Note:In situations where 90% error detection cannot be achieved by increasing N and/or using multirule criteria, then you may consider optimizing performance for the observed or expected stability of the process (frequency of errors). Consider 50% error detection for moderately stable processes. Consider 25% error detection for highly stable processes that seldom have problems.

7. Adopt a total QC strategy

The Total QC strategy includes statistical QC, as well as other QC components such as preventive maintenance, system function checks, measurement validation tests, patient data QC, and finally quality improvement. The appropriate balance of these TQC components can be decided based on the error detection that is available from your statistical QC procedure.

In this table, the relative number of x's indicate the relative emphasis on the different components in a Total QC strategy. SQC stands for Statistical QC. QI stands for Quality Improvement. Other QC includes preventive maintenance, instrument function checks, preformance verification tests, and patient data QC algorithms.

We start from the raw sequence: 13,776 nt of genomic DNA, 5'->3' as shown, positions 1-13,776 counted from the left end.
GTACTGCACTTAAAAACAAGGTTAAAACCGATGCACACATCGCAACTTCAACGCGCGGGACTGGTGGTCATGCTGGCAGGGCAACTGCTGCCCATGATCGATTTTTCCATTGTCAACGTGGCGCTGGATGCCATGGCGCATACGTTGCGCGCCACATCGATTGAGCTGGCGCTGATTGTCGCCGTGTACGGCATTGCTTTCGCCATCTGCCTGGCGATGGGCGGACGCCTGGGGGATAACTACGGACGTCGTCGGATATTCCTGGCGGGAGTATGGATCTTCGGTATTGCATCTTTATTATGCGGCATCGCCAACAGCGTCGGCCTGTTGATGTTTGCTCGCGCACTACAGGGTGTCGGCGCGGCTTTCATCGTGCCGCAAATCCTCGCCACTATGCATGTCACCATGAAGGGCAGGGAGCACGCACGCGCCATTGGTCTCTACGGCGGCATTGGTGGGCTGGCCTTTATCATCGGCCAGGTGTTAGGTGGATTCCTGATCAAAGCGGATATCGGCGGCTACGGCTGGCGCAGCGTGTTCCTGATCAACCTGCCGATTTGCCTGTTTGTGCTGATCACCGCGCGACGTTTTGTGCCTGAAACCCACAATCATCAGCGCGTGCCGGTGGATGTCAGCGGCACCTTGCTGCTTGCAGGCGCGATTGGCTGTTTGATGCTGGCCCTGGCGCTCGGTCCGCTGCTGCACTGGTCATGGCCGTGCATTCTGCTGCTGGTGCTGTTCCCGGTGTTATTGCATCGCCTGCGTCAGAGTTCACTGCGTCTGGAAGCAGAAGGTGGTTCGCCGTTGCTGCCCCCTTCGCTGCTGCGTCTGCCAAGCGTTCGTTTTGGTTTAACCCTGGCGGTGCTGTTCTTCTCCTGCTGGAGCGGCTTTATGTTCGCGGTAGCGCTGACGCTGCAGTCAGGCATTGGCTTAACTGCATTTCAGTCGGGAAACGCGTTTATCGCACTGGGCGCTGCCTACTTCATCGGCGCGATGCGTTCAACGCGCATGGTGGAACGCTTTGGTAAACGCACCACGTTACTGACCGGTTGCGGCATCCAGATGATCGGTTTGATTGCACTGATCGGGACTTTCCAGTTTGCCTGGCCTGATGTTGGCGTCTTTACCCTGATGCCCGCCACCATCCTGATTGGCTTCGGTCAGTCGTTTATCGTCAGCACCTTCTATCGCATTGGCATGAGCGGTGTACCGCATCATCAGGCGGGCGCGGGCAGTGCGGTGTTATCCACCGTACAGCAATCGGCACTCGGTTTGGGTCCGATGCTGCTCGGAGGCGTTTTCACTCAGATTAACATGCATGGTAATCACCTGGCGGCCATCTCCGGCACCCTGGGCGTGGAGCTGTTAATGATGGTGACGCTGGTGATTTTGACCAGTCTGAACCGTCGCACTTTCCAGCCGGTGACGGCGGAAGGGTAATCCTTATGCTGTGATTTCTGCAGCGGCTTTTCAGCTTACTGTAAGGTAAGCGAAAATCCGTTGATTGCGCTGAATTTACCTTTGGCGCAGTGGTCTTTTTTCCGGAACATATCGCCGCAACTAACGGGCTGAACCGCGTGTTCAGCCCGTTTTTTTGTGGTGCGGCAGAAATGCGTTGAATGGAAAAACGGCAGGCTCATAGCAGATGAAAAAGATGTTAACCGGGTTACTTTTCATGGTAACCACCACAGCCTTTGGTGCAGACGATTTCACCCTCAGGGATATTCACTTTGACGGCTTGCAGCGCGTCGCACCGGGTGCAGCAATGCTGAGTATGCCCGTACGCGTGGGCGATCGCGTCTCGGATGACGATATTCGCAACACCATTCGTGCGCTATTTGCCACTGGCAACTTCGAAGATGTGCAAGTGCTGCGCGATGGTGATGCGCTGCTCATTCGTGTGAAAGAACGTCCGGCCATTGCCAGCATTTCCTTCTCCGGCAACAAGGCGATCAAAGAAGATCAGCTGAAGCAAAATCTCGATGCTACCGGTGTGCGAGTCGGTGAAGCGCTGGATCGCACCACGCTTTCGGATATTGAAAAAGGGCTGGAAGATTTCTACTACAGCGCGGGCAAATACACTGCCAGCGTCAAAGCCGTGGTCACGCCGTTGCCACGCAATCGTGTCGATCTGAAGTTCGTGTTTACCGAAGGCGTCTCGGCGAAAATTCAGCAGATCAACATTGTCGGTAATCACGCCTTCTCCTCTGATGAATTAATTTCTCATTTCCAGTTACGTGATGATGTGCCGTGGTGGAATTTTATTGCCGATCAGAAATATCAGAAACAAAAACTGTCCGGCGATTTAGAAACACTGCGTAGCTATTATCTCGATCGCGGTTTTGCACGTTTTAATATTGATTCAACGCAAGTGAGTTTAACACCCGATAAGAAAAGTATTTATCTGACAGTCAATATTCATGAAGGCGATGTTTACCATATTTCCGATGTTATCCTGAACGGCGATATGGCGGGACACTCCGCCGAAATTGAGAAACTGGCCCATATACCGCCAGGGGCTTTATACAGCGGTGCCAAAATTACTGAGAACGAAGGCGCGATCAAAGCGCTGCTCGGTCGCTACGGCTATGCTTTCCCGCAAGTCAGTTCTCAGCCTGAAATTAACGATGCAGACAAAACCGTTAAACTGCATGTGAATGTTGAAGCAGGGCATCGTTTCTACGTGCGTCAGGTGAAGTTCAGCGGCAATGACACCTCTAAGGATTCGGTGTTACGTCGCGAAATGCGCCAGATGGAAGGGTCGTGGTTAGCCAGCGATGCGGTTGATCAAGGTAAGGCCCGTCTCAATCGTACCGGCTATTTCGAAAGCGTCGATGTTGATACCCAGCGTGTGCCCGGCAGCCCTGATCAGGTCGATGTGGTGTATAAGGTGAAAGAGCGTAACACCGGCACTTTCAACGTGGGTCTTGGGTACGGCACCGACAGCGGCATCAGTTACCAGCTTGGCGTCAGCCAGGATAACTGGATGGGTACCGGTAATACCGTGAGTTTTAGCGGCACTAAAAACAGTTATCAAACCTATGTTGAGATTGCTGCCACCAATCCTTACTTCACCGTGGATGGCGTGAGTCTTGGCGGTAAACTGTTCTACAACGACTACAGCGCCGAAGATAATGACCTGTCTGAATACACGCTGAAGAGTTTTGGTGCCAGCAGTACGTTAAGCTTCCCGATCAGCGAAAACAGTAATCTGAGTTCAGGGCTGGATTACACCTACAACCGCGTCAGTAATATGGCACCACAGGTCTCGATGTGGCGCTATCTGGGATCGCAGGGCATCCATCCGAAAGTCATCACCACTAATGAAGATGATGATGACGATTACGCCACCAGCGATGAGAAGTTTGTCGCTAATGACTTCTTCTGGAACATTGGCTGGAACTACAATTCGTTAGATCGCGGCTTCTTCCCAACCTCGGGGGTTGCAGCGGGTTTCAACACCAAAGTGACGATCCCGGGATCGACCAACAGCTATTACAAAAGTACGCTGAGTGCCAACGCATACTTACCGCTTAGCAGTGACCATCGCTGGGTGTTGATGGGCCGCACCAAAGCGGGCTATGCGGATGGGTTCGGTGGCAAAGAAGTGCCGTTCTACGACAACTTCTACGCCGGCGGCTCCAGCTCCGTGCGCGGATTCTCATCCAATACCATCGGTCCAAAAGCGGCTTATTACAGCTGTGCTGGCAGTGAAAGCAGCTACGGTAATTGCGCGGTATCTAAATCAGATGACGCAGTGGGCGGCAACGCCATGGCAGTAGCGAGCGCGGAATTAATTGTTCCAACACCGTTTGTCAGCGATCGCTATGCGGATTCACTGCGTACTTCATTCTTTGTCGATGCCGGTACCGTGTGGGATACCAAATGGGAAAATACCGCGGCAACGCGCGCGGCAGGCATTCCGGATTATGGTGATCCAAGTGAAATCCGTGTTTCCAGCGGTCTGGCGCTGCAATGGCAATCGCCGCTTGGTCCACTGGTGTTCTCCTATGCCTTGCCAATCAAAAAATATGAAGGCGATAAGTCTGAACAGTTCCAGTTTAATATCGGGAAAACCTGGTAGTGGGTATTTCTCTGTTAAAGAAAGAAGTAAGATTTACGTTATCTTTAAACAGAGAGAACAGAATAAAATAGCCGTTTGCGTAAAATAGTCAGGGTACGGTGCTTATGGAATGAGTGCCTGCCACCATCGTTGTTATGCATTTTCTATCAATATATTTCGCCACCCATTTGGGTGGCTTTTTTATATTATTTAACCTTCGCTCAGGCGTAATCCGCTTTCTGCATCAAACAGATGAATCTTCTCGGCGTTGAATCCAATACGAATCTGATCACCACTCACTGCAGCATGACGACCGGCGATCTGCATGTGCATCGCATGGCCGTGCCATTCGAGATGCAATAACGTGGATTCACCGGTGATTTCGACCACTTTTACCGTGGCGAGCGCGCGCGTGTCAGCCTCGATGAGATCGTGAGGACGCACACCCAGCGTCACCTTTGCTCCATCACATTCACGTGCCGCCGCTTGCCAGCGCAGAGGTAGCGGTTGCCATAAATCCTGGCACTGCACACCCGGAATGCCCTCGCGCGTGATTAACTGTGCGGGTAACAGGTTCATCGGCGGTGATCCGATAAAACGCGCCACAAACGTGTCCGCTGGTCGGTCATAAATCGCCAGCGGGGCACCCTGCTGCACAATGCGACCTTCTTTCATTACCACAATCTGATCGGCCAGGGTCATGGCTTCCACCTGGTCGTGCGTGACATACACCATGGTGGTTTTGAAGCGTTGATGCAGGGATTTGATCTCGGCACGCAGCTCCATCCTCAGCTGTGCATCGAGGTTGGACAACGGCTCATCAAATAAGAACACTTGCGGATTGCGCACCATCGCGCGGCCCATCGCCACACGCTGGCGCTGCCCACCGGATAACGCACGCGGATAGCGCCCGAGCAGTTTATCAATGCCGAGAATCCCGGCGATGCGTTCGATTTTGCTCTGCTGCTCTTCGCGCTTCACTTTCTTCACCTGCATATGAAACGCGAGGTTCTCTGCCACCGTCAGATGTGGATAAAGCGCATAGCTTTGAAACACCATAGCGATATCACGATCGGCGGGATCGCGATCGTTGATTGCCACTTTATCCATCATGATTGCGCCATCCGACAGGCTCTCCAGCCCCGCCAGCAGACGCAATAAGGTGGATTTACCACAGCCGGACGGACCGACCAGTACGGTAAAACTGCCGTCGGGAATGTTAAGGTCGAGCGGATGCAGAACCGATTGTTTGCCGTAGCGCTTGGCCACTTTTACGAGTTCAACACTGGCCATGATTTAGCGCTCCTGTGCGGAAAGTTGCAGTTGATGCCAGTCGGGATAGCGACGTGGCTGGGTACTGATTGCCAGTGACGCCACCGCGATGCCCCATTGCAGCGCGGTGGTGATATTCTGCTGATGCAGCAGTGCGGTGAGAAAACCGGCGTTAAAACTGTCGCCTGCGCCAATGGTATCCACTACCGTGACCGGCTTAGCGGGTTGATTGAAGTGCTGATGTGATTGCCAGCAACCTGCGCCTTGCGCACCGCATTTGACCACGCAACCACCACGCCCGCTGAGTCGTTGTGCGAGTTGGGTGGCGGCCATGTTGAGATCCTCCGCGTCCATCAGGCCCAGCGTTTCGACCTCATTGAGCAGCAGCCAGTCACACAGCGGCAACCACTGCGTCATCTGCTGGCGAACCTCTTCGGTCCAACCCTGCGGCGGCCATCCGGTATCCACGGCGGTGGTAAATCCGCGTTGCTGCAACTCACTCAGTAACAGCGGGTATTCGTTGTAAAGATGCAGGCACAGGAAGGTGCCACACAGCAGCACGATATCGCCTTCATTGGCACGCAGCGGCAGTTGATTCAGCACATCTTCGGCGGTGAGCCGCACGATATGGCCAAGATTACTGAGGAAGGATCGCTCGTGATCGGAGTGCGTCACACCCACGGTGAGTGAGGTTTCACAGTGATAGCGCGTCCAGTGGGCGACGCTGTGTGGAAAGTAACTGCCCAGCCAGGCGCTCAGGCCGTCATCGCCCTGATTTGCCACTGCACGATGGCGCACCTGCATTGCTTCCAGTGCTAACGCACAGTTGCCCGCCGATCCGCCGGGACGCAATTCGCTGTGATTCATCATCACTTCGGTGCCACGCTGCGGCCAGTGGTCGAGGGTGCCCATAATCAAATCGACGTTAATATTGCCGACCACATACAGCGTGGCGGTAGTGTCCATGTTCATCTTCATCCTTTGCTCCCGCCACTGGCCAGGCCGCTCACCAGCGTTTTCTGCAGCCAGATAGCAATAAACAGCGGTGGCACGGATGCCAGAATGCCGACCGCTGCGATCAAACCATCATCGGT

If Ped is high, 0.90 or greater, you can depend on statistical QC to detect problems, therefore perform the minimum other QC that is required by government regulations, accreditation standards, manufacturer's instructions, and good laboratory practice. If Ped is moderate, 0.50 or greater, balance your efforts between statistical QC and other QC; also attempt to improve the performance of the method (QI) by reducing any bias and minimizing the standard deviation of the method. If Ped is low, less than 0.50, you will need to depend primarily on other QC and should make a serious effort to improve method performance, possibly even replacing your method with a new and better method.